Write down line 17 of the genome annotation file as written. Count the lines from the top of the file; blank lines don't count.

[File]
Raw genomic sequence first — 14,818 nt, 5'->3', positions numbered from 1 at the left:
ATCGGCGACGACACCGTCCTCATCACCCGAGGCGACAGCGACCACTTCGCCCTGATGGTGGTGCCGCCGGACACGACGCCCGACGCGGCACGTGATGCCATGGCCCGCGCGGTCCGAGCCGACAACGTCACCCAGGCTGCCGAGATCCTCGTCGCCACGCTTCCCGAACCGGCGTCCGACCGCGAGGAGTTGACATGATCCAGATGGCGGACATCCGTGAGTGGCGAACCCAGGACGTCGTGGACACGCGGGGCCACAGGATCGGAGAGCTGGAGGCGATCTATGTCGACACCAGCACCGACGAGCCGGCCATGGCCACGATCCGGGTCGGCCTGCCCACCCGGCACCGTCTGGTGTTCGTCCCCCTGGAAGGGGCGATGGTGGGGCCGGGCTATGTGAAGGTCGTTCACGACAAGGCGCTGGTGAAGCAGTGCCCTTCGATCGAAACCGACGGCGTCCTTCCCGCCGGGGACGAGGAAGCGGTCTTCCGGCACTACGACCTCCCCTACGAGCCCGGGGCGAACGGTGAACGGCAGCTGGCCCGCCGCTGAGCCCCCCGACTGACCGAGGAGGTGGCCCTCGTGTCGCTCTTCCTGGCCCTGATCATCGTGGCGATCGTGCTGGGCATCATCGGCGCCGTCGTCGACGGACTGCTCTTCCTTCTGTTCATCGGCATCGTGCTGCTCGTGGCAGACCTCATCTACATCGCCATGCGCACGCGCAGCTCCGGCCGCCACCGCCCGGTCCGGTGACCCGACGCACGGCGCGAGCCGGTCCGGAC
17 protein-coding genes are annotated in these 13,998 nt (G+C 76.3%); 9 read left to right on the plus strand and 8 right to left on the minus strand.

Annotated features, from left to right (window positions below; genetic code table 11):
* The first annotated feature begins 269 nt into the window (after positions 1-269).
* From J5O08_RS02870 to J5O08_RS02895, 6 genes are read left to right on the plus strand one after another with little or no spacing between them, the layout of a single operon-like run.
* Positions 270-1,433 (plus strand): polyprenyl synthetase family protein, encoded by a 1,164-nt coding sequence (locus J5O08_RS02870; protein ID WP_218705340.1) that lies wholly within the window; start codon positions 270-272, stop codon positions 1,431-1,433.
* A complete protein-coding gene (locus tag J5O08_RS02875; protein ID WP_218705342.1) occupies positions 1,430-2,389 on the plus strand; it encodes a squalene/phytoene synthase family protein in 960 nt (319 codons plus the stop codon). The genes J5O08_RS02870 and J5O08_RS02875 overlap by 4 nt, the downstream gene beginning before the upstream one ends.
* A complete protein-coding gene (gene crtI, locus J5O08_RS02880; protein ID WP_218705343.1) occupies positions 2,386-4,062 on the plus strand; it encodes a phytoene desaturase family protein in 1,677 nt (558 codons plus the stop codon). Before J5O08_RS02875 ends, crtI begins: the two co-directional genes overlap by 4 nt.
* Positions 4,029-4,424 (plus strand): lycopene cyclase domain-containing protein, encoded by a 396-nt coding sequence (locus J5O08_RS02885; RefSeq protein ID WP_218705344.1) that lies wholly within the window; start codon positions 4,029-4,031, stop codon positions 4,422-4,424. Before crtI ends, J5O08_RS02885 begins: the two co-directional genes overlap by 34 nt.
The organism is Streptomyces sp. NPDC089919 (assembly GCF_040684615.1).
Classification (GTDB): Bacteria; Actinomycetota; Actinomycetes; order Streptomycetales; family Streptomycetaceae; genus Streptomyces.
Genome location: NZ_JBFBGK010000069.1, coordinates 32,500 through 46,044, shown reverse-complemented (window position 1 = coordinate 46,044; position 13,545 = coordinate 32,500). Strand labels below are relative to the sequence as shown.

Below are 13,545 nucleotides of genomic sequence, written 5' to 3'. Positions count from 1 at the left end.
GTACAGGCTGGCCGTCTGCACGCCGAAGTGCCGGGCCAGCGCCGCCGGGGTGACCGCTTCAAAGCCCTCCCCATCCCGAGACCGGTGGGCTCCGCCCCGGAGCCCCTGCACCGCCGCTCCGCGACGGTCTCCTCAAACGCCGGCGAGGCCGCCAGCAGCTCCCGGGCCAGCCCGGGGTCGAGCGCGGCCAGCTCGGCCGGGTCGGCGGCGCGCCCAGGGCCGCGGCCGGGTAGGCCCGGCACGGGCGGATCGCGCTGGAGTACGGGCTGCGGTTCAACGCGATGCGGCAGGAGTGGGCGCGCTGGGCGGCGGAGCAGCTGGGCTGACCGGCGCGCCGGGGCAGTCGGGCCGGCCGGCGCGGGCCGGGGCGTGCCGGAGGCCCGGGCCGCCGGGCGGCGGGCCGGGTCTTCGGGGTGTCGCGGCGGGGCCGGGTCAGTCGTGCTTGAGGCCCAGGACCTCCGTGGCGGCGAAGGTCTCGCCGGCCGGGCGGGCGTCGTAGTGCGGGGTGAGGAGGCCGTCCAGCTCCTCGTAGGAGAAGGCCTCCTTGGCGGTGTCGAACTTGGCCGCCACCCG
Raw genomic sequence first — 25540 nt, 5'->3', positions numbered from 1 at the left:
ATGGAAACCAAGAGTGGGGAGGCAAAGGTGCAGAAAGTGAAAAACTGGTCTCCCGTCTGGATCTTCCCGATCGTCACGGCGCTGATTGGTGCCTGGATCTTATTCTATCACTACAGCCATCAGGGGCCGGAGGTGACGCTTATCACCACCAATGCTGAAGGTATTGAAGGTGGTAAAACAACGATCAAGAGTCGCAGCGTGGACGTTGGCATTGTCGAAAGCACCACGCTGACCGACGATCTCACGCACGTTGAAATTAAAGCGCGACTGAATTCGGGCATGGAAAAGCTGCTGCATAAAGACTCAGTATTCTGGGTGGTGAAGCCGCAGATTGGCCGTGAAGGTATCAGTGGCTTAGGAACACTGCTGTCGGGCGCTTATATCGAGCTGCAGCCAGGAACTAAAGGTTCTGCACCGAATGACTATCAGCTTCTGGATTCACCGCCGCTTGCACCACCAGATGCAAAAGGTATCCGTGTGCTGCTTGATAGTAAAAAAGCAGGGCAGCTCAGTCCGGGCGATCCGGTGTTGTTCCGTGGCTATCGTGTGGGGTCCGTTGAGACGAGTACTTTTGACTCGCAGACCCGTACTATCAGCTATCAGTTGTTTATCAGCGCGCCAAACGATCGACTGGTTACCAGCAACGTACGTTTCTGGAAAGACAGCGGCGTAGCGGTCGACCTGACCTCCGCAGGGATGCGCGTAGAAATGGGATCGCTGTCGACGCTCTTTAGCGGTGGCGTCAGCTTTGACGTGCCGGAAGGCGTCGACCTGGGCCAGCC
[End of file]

ATGGAAACCAAGAGTGGGGAGGCAAAGGTGCAGAAAGTGAAAAACTGGTCTCCCGTCTGGATCTTCCCGATCGTCACGGCGCTGATTGGTGCCTGGATCTTATTCTATCACTACAGCCATCAGGGGCCGGAGGTGACGCTTATCACCACCAATGCTGAAGGTATTGAAGGTGGTAAAACAACGATCAAGAGTCGCAGCGTGGACGTTGGCATTGTCGAAAGCACCACGCTGACCGACGATCTCACGCACGTTGAAATTAAAGCGCGACTGAATTCGGGCATGGAAAAGCTGCTGCATAAAGACTCAGTATTCTGGGTGGTGAAGCCGCAGATTGGCCGTGAAGGTATCAGTGGCTTAGGAACACTGCTGTCGGGCGCTTATATCGAGCTGCAGCCAGGAACTAAAGGTTCTGCACCGAATGACTATCAGCTTCTGGATTCACCGCCGCTTGCACCACCAGATGCAAAAGGTATCCGTGTGCTGCTTGATAGTAAAAAAGCAGGGCAGCTCAGTCCGGGCGATCCGGTGTTGTTCCGTGGCTATCGTGTGGGGTCCGTTGAGACGAGTACTTTTGACTCGCAGACCCGTACTATCAGCTATCAGTTGTTTATCAGCGCGCCAAACGATCGACTGGTTACCAGCAACGTACGTTTCTGGAAAGACAGCGGCGTAGCGGTCGACCTGACCTCCGCAGGGATGCGCGTAGAAATGGGATCGCTGTCGACGCTCTTTAGCGGTGGCGTCAGCTTTGACGTGCCGGAAGGCGTCGACCTGGGCCAGCC